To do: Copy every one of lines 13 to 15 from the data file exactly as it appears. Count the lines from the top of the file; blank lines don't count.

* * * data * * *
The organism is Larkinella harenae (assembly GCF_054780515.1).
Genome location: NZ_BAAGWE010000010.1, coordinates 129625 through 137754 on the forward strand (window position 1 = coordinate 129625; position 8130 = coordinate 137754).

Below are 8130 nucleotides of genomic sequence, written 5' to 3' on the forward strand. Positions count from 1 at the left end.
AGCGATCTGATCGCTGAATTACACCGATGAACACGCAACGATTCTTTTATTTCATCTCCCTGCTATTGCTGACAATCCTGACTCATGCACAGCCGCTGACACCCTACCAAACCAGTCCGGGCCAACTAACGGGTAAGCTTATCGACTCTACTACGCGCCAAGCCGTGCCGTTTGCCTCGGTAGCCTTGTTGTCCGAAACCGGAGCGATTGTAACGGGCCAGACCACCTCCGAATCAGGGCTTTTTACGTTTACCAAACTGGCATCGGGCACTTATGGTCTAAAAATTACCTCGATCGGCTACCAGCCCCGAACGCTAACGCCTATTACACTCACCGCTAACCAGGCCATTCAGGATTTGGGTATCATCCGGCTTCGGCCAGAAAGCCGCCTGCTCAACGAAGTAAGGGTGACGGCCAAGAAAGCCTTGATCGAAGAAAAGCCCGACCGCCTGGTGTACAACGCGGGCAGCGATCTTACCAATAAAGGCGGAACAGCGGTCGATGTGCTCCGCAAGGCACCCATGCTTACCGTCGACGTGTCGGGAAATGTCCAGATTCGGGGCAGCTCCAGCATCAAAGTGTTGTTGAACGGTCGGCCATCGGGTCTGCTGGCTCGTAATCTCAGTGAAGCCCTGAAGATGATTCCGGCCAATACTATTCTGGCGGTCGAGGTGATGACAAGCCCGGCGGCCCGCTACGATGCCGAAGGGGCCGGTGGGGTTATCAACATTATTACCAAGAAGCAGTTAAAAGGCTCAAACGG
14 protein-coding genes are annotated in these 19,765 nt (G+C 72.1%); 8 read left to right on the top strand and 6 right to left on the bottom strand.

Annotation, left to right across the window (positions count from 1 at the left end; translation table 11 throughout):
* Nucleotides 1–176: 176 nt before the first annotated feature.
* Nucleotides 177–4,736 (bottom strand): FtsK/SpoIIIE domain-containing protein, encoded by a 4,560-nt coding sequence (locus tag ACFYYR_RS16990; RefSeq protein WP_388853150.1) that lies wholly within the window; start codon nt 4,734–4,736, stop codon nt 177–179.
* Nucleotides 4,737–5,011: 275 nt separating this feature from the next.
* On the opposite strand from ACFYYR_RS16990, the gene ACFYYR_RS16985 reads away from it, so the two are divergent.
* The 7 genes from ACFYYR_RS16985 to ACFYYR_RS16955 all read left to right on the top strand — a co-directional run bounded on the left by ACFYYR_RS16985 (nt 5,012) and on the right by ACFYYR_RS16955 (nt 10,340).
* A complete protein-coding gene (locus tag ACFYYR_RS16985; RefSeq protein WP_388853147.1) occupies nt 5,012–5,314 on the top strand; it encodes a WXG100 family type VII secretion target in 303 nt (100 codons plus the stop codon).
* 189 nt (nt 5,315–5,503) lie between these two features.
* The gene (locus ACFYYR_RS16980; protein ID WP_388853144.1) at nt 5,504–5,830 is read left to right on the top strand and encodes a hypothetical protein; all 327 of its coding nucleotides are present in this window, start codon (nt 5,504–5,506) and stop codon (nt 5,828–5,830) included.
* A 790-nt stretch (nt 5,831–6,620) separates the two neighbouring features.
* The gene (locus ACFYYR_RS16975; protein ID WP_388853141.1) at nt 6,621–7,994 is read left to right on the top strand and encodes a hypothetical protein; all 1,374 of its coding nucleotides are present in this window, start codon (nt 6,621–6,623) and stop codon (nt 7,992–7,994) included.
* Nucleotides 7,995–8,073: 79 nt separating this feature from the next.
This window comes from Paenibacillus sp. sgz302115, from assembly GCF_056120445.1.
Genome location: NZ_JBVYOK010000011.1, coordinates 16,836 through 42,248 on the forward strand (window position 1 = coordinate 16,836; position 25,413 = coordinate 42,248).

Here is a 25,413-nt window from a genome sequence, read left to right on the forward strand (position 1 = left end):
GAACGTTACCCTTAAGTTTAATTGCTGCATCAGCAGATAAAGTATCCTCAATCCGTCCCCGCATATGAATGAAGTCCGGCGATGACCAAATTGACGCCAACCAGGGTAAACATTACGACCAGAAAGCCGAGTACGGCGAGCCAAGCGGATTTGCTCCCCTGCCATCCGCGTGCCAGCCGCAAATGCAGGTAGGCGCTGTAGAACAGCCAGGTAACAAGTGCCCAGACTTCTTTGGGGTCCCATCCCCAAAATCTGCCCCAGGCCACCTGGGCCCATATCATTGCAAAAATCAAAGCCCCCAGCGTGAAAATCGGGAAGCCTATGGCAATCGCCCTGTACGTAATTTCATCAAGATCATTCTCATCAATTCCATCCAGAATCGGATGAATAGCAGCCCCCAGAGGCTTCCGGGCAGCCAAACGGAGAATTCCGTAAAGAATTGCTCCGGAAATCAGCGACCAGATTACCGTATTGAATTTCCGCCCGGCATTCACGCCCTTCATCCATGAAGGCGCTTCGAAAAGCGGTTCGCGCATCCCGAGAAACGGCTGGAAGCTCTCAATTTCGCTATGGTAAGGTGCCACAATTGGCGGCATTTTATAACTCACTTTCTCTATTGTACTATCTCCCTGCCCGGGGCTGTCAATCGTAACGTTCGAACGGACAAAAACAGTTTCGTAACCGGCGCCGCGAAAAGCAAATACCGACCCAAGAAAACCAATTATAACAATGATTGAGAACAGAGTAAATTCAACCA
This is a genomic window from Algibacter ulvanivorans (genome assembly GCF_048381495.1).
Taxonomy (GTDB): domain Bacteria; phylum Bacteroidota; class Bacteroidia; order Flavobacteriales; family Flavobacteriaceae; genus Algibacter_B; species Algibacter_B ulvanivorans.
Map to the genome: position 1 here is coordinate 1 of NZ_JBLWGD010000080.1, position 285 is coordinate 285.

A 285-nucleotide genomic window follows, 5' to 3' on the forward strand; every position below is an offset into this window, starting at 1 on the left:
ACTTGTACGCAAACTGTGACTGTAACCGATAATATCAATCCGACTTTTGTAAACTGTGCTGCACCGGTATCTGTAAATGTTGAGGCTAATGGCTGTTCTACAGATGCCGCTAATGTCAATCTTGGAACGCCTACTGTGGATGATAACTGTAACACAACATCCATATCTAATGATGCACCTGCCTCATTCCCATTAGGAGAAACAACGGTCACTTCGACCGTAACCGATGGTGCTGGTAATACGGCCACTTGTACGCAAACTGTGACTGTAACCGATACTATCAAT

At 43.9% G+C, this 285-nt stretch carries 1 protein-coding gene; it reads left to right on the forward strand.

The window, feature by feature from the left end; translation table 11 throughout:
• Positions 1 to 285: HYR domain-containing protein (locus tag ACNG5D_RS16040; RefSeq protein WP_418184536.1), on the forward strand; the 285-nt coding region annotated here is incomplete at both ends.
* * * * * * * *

* 189 nt (nt 5,315–5,503) lie between these two features.
* The gene (locus ACFYYR_RS16980; protein ID WP_388853144.1) at nt 5,504–5,830 is read left to right on the top strand and encodes a hypothetical protein; all 327 of its coding nucleotides are present in this window, start codon (nt 5,504–5,506) and stop codon (nt 5,828–5,830) included.
* A 790-nt stretch (nt 5,831–6,620) separates the two neighbouring features.